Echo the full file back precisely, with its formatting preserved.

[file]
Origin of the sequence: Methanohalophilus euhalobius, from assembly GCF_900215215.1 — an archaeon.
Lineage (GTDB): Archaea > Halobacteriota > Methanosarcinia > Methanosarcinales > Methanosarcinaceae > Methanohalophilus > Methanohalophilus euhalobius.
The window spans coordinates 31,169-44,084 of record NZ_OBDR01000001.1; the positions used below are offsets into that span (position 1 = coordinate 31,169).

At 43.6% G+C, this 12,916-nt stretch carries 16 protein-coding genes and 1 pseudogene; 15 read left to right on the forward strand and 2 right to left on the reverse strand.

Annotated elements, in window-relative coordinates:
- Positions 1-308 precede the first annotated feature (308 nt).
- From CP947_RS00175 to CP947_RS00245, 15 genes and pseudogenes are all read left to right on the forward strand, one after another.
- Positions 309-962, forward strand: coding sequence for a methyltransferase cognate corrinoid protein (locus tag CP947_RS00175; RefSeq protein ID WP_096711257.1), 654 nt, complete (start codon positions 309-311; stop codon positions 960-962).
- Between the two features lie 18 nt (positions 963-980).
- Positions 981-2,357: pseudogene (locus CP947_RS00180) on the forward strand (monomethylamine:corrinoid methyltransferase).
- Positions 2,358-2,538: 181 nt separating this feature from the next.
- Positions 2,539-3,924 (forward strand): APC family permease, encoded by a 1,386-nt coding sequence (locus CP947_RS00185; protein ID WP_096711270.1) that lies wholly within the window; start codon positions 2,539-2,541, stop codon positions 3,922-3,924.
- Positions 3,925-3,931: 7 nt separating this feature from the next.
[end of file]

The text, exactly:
Origin of the sequence: Methanohalophilus euhalobius, from assembly GCF_900215215.1 — an archaeon.
Lineage (GTDB): Archaea > Halobacteriota > Methanosarcinia > Methanosarcinales > Methanosarcinaceae > Methanohalophilus > Methanohalophilus euhalobius.
The window spans coordinates 31,169-44,084 of record NZ_OBDR01000001.1; the positions used below are offsets into that span (position 1 = coordinate 31,169).

At 43.6% G+C, this 12,916-nt stretch carries 16 protein-coding genes and 1 pseudogene; 15 read left to right on the forward strand and 2 right to left on the reverse strand.

Annotated elements, in window-relative coordinates:
- Positions 1-308 precede the first annotated feature (308 nt).
- From CP947_RS00175 to CP947_RS00245, 15 genes and pseudogenes are all read left to right on the forward strand, one after another.
- Positions 309-962, forward strand: coding sequence for a methyltransferase cognate corrinoid protein (locus tag CP947_RS00175; RefSeq protein ID WP_096711257.1), 654 nt, complete (start codon positions 309-311; stop codon positions 960-962).
- Between the two features lie 18 nt (positions 963-980).
- Positions 981-2,357: pseudogene (locus CP947_RS00180) on the forward strand (monomethylamine:corrinoid methyltransferase).
- Positions 2,358-2,538: 181 nt separating this feature from the next.
- Positions 2,539-3,924 (forward strand): APC family permease, encoded by a 1,386-nt coding sequence (locus CP947_RS00185; protein ID WP_096711270.1) that lies wholly within the window; start codon positions 2,539-2,541, stop codon positions 3,922-3,924.
- Positions 3,925-3,931: 7 nt separating this feature from the next.